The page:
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I am developing an app that displays information while at the same time plays audio file in the background. This is a Windows 8 tablet app. Any help or suggestion is helpful.

Thanks

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3 Answers 3

up vote 2 down vote accepted

If you have multiple screens that use the media and controls to play, pause and stop the media file, then it's better to write code for these events once and then use it from different screens. I have seen people writing the following code in every screen they use the media.

private void PauseButton_Click(object sender, RoutedEventArgs e)
{
    myMediaElement.Pause();
}

private void StopButton_Click(object sender, RoutedEventArgs e)
{
    myMediaElement.Stop();
}

private void ForwardButton_Click(object sender, RoutedEventArgs e)
{
    myMediaElement.DefaultPlaybackRate = 0.0;
    myMediaElement.PlaybackRate = 2.0;
}

private void RewindButton_Click(object sender, RoutedEventArgs e)
{
    myMediaElement.DefaultPlaybackRate = 0.0;
    myMediaElement.PlaybackRate = -1.0;
}

So instead of repeating the code in every screen, follow a good event pattern to reduce duplicate code

The best thing is to use MVVM pattern and you can find a sample at http://code.msdn.microsoft.com/windowsapps/Background-Audio-c-Metro-d2fc7719/view/SourceCode

So the design is to write up the code in one common place and fire them from the front end UI.

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In the XAML, you will have a MediaElement with the following attributes

  <ContentControl x:Name="Host">
            <MediaElement Source="Assets/myMusic.mp3" IsLooping="True" AutoPlay="True" AudioCategory="BackgroundCapableMedia" PosterSource="/Images/placeholder-sdk.png" VerticalAlignment="Center" HorizontalAlignment="Center" Name="myMediaElement" Height="350" Width="640" />
  </ContentControl>

In the App bar, you can have some buttons for media control like

<Page.BottomAppBar>
    <AppBar Opened="BottomAppBar_Opened" Background="#FF3C3838" x:Name="BottomAppBarColors" Padding="10,0,10,0" AutomationProperties.Name="Bottom App Bar Colors">
        <Grid>
            <Grid.ColumnDefinitions>
                <ColumnDefinition Width="50*"/>
                <ColumnDefinition Width="50*"/>
            </Grid.ColumnDefinitions>
            <StackPanel x:Name="LFullScreenLandscapeViewGrid" Orientation="Horizontal" Grid.Column="0" HorizontalAlignment="Left">
                <Button x:Name="Play" Click="PlayButton_Click" Style="{StaticResource PlayAppBarButtonStyle}" Tag="Play"/>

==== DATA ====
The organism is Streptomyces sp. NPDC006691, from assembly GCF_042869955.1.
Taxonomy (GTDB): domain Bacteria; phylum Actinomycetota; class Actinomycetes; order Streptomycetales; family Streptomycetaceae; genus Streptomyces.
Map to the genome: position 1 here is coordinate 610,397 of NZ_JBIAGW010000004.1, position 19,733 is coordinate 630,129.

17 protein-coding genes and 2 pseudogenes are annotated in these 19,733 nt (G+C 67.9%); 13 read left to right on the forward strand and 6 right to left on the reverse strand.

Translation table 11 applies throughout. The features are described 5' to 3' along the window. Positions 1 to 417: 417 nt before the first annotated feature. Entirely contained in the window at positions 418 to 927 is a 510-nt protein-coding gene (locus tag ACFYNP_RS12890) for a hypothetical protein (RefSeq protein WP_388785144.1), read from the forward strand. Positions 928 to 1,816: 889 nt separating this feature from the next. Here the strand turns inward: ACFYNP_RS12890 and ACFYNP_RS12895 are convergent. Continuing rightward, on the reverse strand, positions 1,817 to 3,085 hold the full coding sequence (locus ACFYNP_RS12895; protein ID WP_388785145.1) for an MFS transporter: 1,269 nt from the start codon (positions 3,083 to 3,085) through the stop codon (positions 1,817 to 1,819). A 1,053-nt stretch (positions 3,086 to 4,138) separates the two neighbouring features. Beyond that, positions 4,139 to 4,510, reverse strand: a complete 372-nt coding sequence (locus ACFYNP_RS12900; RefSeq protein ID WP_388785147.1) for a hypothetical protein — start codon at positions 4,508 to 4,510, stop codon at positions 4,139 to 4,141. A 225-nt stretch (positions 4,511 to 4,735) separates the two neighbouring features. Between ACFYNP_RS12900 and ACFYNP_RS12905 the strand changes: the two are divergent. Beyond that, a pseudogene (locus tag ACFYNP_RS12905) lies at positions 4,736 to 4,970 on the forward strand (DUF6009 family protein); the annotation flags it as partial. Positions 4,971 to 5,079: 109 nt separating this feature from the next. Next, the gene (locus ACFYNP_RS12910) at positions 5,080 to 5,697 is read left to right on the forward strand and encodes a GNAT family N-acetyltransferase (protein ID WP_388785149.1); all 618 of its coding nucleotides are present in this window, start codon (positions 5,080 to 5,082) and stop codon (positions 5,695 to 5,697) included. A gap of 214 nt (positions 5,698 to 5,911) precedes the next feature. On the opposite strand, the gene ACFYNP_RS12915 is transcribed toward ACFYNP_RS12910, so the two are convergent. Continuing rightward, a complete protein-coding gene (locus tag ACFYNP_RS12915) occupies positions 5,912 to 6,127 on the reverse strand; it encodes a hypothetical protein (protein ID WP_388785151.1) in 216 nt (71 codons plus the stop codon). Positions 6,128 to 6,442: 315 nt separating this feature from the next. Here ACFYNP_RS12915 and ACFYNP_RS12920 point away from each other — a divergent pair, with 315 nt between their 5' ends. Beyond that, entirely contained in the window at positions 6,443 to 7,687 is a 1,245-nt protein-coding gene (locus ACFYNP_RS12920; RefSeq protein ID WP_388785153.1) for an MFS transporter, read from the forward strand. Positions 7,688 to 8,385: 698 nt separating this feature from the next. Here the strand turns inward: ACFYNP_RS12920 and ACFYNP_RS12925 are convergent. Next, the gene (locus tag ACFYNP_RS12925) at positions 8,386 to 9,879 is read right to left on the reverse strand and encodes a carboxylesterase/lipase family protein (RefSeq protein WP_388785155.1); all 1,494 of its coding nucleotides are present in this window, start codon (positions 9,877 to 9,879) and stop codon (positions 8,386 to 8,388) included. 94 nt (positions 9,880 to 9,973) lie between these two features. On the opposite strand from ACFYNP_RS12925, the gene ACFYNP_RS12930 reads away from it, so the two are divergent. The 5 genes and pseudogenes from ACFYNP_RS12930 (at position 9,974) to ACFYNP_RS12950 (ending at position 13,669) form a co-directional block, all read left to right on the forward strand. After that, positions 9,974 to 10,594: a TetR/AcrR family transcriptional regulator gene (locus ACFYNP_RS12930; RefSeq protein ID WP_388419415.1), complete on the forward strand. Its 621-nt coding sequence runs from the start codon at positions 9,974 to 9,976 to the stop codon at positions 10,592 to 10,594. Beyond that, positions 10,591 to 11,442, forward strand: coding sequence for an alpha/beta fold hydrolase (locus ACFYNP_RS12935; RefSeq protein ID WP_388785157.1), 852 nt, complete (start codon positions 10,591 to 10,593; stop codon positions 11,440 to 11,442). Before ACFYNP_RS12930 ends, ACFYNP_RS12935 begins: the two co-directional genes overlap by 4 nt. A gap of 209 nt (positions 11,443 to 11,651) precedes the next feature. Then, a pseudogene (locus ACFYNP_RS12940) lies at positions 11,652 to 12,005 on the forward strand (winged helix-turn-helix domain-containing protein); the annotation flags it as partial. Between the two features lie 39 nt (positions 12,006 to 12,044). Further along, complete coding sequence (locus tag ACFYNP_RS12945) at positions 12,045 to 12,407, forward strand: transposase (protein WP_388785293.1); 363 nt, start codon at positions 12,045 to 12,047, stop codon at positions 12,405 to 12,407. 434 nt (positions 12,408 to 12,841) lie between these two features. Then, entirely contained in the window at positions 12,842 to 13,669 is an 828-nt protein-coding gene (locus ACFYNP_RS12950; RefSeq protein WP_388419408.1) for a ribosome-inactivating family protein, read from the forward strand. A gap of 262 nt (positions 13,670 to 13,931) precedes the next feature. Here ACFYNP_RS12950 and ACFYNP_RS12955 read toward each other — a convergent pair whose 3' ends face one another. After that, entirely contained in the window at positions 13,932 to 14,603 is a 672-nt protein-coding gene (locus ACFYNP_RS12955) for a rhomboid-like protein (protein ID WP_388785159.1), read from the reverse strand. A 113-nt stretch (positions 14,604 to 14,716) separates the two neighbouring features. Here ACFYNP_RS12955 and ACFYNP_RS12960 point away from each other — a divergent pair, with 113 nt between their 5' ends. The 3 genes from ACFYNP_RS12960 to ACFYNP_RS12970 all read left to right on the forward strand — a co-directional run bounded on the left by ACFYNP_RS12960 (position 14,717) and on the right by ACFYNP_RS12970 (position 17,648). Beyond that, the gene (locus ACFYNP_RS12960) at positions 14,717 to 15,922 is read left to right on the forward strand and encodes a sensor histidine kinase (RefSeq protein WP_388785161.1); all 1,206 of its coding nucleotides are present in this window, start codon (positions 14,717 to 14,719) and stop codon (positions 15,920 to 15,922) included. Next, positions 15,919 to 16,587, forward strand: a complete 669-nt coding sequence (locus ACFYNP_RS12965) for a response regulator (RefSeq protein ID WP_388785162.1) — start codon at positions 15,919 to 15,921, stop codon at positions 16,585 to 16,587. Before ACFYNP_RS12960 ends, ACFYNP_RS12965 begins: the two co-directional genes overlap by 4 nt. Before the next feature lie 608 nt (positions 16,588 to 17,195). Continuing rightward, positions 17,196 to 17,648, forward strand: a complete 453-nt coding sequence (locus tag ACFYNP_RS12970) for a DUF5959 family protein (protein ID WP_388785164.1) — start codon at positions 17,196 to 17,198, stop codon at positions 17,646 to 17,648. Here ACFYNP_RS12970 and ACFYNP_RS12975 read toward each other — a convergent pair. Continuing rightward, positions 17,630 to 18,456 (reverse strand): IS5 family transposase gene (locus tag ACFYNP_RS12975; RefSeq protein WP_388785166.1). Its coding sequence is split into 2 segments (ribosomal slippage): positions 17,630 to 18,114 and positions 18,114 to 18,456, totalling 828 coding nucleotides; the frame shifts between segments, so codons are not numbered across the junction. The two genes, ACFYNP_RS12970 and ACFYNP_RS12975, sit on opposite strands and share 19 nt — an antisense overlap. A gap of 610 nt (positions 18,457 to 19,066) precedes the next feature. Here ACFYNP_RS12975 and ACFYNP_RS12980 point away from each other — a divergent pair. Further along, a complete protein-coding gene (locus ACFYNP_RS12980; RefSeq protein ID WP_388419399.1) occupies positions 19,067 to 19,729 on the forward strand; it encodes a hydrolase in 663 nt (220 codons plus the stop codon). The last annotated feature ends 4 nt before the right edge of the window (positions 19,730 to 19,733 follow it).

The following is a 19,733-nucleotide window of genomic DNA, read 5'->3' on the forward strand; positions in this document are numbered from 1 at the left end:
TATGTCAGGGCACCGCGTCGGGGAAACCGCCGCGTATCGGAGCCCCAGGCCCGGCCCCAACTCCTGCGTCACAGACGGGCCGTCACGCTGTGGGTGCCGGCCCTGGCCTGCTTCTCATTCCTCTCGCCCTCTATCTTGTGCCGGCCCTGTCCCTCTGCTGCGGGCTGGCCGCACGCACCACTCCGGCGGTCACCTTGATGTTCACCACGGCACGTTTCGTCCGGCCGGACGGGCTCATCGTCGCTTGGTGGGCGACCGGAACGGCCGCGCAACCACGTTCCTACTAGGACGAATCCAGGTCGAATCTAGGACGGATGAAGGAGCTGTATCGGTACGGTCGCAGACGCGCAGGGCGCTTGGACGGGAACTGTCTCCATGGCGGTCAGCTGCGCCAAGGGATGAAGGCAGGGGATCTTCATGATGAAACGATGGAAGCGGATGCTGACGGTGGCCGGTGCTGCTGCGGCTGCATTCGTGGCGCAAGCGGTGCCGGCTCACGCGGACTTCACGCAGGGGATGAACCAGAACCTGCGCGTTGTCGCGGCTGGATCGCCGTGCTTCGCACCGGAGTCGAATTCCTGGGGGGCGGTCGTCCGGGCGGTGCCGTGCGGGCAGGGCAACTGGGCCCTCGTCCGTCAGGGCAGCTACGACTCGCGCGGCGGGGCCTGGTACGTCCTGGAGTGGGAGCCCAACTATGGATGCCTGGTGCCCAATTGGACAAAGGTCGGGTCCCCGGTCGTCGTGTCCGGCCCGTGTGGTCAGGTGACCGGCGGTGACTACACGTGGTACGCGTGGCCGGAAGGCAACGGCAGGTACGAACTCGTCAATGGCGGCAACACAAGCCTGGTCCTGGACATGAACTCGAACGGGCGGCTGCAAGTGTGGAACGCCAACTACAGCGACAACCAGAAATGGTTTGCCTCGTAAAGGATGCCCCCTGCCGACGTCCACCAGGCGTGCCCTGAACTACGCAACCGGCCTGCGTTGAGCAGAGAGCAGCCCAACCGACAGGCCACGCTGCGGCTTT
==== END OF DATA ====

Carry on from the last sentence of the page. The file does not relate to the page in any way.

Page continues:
<Button x:Name="Stop" Click="StopButton_Click" Style="{StaticResource StopAppBarButtonStyle}" Tag="Stop"/>
            </StackPanel>
            <StackPanel Visibility="Collapsed" x:Name="PortraitViewGrid" Orientation="Horizontal" Grid.ColumnSpan="2" HorizontalAlignment="Right">
                <Button x:Name="PauseCollapsed" Click="PauseButton_Click" Style="{StaticResource PauseAppBarButtonStyle}" Tag="Pause"/>
                <Button x:Name="PlayCollapsed" Click="PlayButton_Click" Style="{StaticResource PlayAppBarButtonStyle}" Tag="Play"/>
                <Button x:Name="StopCollapsed" Click="StopButton_Click" Style="{StaticResource StopAppBarButtonStyle}" Tag="Stop"/>
            </StackPanel>
        </Grid>
    </AppBar>
</Page.BottomAppBar>

In the .CS code file, you can control the mediaelement object.

        private void PauseButton_Click(object sender, RoutedEventArgs e)
    {
        myMediaElement.Pause();
    }

    private void StopButton_Click(object sender, RoutedEventArgs e)
    {
        myMediaElement.Stop();
    }

    private void ForwardButton_Click(object sender, RoutedEventArgs e)
    {
        myMediaElement.DefaultPlaybackRate = 0.0;
        myMediaElement.PlaybackRate = 2.0;
    }

    private void RewindButton_Click(object sender, RoutedEventArgs e)
    {
        myMediaElement.DefaultPlaybackRate = 0.0;
        myMediaElement.PlaybackRate = -1.0;
    }
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You need to use a MediaElement.

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1  
Unsure why, but the brevity of your answer amused me. +1! –  jamie-wilson Nov 12 '12 at 20:51
1  
Well, the answer is right and sufficient for the "Any help or suggestion is helpful" part. I don't have the time to write a full tutorial, which I am almost sure I have done already earlier for a similar question, but based on the limited research shown by SFO - it might be enough to point them at the right direction. –  Filip Skakun Nov 12 '12 at 20:58

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